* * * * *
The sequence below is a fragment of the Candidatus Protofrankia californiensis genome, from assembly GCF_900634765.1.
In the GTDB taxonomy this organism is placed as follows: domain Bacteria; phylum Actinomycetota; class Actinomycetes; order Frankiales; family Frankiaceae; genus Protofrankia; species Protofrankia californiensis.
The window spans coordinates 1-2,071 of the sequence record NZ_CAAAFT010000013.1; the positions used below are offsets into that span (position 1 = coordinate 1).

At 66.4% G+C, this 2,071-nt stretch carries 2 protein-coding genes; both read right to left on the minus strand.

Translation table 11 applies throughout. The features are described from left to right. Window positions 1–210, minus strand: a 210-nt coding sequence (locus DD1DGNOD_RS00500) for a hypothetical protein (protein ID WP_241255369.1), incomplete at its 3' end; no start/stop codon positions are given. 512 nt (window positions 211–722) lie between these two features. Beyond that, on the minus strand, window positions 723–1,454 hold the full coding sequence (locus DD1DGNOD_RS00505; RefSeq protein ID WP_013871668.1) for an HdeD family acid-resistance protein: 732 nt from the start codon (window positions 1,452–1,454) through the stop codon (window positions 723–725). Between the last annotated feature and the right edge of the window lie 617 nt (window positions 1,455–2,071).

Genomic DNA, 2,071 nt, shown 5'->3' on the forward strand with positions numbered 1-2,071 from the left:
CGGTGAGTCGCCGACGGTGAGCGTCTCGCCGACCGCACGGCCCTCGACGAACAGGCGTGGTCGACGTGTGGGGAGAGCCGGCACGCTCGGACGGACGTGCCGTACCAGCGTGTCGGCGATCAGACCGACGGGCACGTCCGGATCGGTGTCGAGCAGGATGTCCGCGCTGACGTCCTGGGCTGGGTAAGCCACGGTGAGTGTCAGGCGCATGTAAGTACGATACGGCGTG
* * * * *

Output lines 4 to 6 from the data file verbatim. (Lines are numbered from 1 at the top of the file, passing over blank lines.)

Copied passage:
At 66.4% G+C, this 2,071-nt stretch carries 2 protein-coding genes; both read right to left on the minus strand.

Translation table 11 applies throughout. The features are described from left to right. Window positions 1–210, minus strand: a 210-nt coding sequence (locus DD1DGNOD_RS00500) for a hypothetical protein (protein ID WP_241255369.1), incomplete at its 3' end; no start/stop codon positions are given. 512 nt (window positions 211–722) lie between these two features. Beyond that, on the minus strand, window positions 723–1,454 hold the full coding sequence (locus DD1DGNOD_RS00505; RefSeq protein ID WP_013871668.1) for an HdeD family acid-resistance protein: 732 nt from the start codon (window positions 1,452–1,454) through the stop codon (window positions 723–725). Between the last annotated feature and the right edge of the window lie 617 nt (window positions 1,455–2,071).

Genomic DNA, 2,071 nt, shown 5'->3' on the forward strand with positions numbered 1-2,071 from the left: